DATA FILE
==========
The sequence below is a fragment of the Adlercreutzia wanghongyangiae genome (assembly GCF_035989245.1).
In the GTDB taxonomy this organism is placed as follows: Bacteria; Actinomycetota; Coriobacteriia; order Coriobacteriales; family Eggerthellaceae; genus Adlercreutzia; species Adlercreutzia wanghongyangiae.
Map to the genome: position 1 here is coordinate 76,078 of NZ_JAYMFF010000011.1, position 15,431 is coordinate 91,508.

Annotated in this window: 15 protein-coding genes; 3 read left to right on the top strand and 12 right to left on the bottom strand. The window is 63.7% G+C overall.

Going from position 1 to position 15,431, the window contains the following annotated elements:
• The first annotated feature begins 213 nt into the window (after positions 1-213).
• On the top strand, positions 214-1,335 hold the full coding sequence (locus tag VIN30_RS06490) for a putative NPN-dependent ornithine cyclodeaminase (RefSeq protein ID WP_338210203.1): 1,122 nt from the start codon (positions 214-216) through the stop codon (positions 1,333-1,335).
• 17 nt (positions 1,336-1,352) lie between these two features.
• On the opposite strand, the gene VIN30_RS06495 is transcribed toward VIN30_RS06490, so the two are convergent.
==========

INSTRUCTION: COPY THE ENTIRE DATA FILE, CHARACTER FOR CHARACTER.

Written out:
The sequence below is a fragment of the Adlercreutzia wanghongyangiae genome (assembly GCF_035989245.1).
In the GTDB taxonomy this organism is placed as follows: Bacteria; Actinomycetota; Coriobacteriia; order Coriobacteriales; family Eggerthellaceae; genus Adlercreutzia; species Adlercreutzia wanghongyangiae.
Map to the genome: position 1 here is coordinate 76,078 of NZ_JAYMFF010000011.1, position 15,431 is coordinate 91,508.

Annotated in this window: 15 protein-coding genes; 3 read left to right on the top strand and 12 right to left on the bottom strand. The window is 63.7% G+C overall.

Going from position 1 to position 15,431, the window contains the following annotated elements:
• The first annotated feature begins 213 nt into the window (after positions 1-213).
• On the top strand, positions 214-1,335 hold the full coding sequence (locus tag VIN30_RS06490) for a putative NPN-dependent ornithine cyclodeaminase (RefSeq protein ID WP_338210203.1): 1,122 nt from the start codon (positions 214-216) through the stop codon (positions 1,333-1,335).
• 17 nt (positions 1,336-1,352) lie between these two features.
• On the opposite strand, the gene VIN30_RS06495 is transcribed toward VIN30_RS06490, so the two are convergent.